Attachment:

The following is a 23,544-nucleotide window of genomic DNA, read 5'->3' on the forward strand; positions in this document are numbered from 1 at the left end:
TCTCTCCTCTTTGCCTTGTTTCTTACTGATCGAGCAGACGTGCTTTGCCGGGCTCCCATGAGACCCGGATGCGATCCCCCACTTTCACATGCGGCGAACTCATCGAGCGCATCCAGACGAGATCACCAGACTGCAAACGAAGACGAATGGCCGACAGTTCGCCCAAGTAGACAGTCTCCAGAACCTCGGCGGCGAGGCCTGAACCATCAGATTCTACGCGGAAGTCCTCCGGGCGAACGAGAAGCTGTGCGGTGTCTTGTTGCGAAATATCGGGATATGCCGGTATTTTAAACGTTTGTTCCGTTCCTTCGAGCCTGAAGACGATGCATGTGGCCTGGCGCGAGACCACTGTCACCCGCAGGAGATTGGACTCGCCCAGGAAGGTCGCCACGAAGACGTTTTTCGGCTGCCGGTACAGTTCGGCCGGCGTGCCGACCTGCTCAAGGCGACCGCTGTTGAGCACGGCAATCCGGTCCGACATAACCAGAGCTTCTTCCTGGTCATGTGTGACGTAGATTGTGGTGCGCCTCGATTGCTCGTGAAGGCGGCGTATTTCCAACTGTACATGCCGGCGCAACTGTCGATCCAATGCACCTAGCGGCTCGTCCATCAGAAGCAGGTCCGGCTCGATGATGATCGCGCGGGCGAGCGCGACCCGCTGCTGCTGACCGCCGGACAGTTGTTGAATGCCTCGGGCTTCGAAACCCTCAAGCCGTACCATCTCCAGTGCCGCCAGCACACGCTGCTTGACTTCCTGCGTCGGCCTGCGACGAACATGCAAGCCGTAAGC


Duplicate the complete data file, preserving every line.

The following is a 23,544-nucleotide window of genomic DNA, read 5'->3' on the forward strand; positions in this document are numbered from 1 at the left end:
TCTCTCCTCTTTGCCTTGTTTCTTACTGATCGAGCAGACGTGCTTTGCCGGGCTCCCATGAGACCCGGATGCGATCCCCCACTTTCACATGCGGCGAACTCATCGAGCGCATCCAGACGAGATCACCAGACTGCAAACGAAGACGAATGGCCGACAGTTCGCCCAAGTAGACAGTCTCCAGAACCTCGGCGGCGAGGCCTGAACCATCAGATTCTACGCGGAAGTCCTCCGGGCGAACGAGAAGCTGTGCGGTGTCTTGTTGCGAAATATCGGGATATGCCGGTATTTTAAACGTTTGTTCCGTTCCTTCGAGCCTGAAGACGATGCATGTGGCCTGGCGCGAGACCACTGTCACCCGCAGGAGATTGGACTCGCCCAGGAAGGTCGCCACGAAGACGTTTTTCGGCTGCCGGTACAGTTCGGCCGGCGTGCCGACCTGCTCAAGGCGACCGCTGTTGAGCACGGCAATCCGGTCCGACATAACCAGAGCTTCTTCCTGGTCATGTGTGACGTAGATTGTGGTGCGCCTCGATTGCTCGTGAAGGCGGCGTATTTCCAACTGTACATGCCGGCGCAACTGTCGATCCAATGCACCTAGCGGCTCGTCCATCAGAAGCAGGTCCGGCTCGATGATGATCGCGCGGGCGAGCGCGACCCGCTGCTGCTGACCGCCGGACAGTTGTTGAATGCCTCGGGCTTCGAAACCCTCAAGCCGTACCATCTCCAGTGCCGCCAGCACACGCTGCTTGACTTCCTGCGTCGGCCTGCGACGAACATGCAAGCCGTAAGC